How dare you, not knowing what you want

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The librarian doesn’t like my question. She seems very protective of the way in which people search the catalogue, and maybe a little too robust when she explains that unless I know exactly what I am looking for, I cannot search for it in the catalogue.

The fact is that I do not know what I am looking for, yet. I won’t know until I see it.

I shift uncomfortably on my feet as she tells me that there is not such a thing as “looking for audio in the catalogue”, that it’d be like “searching in the catalogue for books”.

It’s the edge in her voice that makes me sad. It reminds me of the librarian who screamed at me because the book that I returned had some grooves on the cover. Of course I was painfully aware and ashamed of the grooves on the cover of the book: I cried when I saw my mother using the book as a support to write her shopping list. I was nine, and after the librarian screamed at me that we were unworthy of having access to books, it took me over twenty years to reconcile myself with libraries and to set foot inside one again.

I look at the librarian. She is visibly annoyed at my inability to grasp the concept that she is trying to explain to me, personally offended by my insistence in wanting to know what kind of audio documents does the State Library of Victoria have in its collection.

I am not trying to offend her with my persistence. ‘Audio materials from the State Library of Victoria’ is as far as I thought this morning, after reading about the Library Fellowships. I thought, why not apply and propose to create an audio installation using the audio documents available at the State Library? And then, I wonder whether they would consider such a proposal, and then, I wonder what kind of audio material they have in their archives anyway, and then, why not call the person listed as contact for more information? “Of course, – I am told by the person, – the State Library would very much like to take in consideration proposals based on audio materials.” The person also tells me that the best thing to do is for me to go to the library and to talk with a librarian to explore the kind of audio material existing in the collections.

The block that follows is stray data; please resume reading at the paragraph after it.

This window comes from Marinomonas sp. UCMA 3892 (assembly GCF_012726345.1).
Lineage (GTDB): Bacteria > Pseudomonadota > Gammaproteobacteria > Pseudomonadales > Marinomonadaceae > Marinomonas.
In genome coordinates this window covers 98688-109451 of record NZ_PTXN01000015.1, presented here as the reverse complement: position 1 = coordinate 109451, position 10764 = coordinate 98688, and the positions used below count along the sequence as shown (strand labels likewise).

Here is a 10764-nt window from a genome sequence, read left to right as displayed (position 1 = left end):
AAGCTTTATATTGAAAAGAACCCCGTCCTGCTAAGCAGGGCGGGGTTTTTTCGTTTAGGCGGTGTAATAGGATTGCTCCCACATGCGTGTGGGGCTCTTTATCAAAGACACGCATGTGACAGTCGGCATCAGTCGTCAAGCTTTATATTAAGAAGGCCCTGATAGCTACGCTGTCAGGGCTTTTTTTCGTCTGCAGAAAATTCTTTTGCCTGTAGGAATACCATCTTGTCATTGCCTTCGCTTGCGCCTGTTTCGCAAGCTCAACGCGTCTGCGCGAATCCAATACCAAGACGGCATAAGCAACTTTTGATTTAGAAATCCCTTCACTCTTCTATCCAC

I try again to explain the nature of my query but my librarian is irremovable in her disapproval. Not such a thing as “just wanting to know what kind of audio you have”. I thank her and move towards the catalogues but instead of sitting at the computer, I keep on walking.

“How can I be of assistance?” asks the man behind the information desk further down the hall. I breathe in before launching into my story: audio artist, installation, not sure what am I looking for, audio catalogue. Before I manage to finish my last sentence, the man, who until then has been listening with genuine interest, looks behind my back and then tells me that unfortunately he cannot help me and that I have to talk with a librarian. A voice behind me: “Exactly what I told her, and she didn’t have to come here asking someone else! I told her that she cannot search for ‘generic audio’ in the catalogue!”

She is standing next to me. And if she was annoyed before, now she is angry. I shouldn’t have come here asking for a second opinion.

I look at the man with pleading eyes “The fact is that this process is proving to be…” she interjects triumphantly: “Haunting? I told her so! She cannot look for ‘generic audio’ in the catalogue, she cannot search unless she knows what is she looking for!”

No, my dear librarian, it is not haunting, it is sad.

I don’t reply. In my mind, I am silently crying for all the nine-year-old girls who will walk into a library moved by a generic and undefined desire to discover something that they cannot possibly enter as a search term in the electronic catalogue, because they don’t know that it exists, yet.

p.s. The man eventually directed me towards an angel who gave me all the information that I needed. Not only did the angel help me understand how to conduct my search and which terms to use to discover audio files (sound recording), but she also suggested to think about copyright and that I might also want to look under ‘video’, as videos can be another interesting source of audio. And the best thing is that she did all this with the most welcoming and encouraging smile, without showing any sign of annoyance at my lack of details.

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